Creating shared risks
Although hazards such as earthquakes, cyclones and tsunamis are natural in origin, there is nothing natural about how disaster risk has become embedded in the business landscape. This is the result of man-made decisions.
In many cases, investors have not paid attention to the growing exposure to hazards and the threat to business resilience, competitiveness and sustainability. Cities and countries that compete to attract investment generally downplay risks. In some cases, incentives are offered to businesses to locate in hazard-exposed areas. The pricing of risk in insurance markets has yet to act as a disincentive to investment in hazard-exposed areas.
Disasters disproportionately affect lower-income countries, communities and households, and those who benefit least from wealth creation owing to economic globalisation. Losses to public infrastructure and services, to the workforce and to ecosystems also ultimately threaten the sustainability of all businesses – large and small – and thus in the medium to long term, become a shared risk.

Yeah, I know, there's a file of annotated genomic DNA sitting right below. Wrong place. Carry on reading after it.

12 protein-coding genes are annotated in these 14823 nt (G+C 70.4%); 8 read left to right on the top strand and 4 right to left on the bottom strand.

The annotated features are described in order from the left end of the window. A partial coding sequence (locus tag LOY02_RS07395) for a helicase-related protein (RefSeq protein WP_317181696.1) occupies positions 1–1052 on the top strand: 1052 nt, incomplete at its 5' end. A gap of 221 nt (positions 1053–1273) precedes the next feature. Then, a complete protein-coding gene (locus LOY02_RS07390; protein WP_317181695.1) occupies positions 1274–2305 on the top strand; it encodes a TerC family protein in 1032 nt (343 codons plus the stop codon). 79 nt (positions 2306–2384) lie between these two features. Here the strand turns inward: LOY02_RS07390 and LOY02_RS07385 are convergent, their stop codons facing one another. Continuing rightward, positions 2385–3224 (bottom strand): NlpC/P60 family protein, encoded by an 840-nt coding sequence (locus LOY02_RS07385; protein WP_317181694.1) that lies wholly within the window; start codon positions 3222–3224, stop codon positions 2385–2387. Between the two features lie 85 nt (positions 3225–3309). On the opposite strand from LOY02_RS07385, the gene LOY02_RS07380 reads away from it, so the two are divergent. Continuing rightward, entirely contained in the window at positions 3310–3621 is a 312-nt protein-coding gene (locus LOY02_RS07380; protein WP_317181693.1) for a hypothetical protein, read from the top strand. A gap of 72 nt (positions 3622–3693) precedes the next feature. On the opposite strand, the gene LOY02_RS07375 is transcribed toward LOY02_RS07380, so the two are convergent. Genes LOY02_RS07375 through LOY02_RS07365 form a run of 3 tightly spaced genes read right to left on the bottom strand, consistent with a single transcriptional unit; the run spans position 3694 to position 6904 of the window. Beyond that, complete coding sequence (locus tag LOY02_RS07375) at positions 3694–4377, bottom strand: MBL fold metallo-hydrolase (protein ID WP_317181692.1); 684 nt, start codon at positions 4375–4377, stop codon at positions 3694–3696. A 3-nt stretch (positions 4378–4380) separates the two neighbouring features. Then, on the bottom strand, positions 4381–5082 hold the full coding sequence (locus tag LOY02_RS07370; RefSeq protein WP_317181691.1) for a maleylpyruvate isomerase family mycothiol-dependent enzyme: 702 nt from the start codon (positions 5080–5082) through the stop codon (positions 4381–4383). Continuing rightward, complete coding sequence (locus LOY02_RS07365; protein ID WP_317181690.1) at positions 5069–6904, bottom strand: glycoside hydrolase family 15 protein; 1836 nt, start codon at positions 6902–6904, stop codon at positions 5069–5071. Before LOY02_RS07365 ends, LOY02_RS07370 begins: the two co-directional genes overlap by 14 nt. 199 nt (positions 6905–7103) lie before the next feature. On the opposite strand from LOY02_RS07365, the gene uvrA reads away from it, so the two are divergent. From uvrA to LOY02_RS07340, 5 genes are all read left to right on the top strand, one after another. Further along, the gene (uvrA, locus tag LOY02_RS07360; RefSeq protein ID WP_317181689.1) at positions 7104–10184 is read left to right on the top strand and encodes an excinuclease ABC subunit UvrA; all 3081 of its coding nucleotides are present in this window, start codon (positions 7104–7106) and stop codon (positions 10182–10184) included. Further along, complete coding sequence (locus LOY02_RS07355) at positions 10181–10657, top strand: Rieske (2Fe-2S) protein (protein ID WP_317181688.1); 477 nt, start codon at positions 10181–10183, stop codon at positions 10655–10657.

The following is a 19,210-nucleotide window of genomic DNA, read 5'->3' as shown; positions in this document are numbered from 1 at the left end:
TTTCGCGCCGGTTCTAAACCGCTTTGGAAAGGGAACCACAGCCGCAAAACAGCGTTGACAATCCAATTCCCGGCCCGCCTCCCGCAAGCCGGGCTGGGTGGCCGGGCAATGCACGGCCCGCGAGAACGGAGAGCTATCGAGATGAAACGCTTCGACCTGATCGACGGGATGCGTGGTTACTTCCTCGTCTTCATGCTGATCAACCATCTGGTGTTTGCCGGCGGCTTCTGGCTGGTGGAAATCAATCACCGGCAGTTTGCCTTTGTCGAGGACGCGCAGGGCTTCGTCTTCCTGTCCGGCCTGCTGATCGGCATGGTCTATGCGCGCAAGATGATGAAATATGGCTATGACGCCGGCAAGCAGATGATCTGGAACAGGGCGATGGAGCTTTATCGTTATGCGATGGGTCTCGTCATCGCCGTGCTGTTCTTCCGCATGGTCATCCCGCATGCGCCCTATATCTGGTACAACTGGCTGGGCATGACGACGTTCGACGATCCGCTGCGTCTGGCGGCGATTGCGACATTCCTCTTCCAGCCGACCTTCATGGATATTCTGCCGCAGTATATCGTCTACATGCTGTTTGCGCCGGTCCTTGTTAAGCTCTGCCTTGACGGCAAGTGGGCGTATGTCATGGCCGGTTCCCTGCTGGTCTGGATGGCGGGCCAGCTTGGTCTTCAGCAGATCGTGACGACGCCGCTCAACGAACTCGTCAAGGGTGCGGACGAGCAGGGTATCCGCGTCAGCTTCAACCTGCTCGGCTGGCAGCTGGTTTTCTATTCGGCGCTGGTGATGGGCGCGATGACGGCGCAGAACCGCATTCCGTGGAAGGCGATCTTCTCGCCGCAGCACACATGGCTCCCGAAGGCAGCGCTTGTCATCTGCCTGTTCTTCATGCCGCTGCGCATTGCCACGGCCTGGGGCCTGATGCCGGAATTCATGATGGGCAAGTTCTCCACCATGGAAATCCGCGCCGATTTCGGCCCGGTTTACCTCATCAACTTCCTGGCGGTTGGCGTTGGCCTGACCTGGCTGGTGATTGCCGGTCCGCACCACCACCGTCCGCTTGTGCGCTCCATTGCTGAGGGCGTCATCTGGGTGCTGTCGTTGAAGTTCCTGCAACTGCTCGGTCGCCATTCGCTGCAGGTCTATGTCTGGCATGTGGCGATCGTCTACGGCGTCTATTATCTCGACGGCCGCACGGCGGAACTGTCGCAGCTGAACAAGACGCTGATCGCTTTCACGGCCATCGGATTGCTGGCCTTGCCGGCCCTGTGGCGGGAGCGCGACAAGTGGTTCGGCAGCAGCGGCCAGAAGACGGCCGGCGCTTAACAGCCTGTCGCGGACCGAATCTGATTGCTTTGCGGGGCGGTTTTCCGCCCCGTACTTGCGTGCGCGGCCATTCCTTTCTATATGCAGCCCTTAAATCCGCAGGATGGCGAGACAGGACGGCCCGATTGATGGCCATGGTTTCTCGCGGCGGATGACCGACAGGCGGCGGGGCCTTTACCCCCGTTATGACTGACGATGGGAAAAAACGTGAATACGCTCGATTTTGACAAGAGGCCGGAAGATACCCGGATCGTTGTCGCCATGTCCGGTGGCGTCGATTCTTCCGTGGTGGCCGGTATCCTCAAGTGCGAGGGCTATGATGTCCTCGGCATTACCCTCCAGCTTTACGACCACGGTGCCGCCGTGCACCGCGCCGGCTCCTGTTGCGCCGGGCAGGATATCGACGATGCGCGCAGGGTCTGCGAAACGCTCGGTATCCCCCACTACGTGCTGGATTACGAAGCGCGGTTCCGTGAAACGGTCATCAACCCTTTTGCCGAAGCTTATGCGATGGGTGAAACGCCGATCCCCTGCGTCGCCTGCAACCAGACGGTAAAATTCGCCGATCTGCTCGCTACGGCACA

The business case for disaster and climate risk reduction
The reduction of disaster and climate risk is taking on a new urgency. Investment in disaster and climate risk management is increasingly being seen less as a cost and more of an opportunity to strengthen resilience, competitiveness and sustainability.
Businesses are finding opportunities in ‘resilient proofing’ new and existing infrastructure, buildings and supply chains. Larger enterprises are investing to reduce their vulnerability by strengthening the resilience of smaller businesses that are suppliers and partners. This strengthens business sustainability via securing local employment, increased productivity, tax revenue and welfare.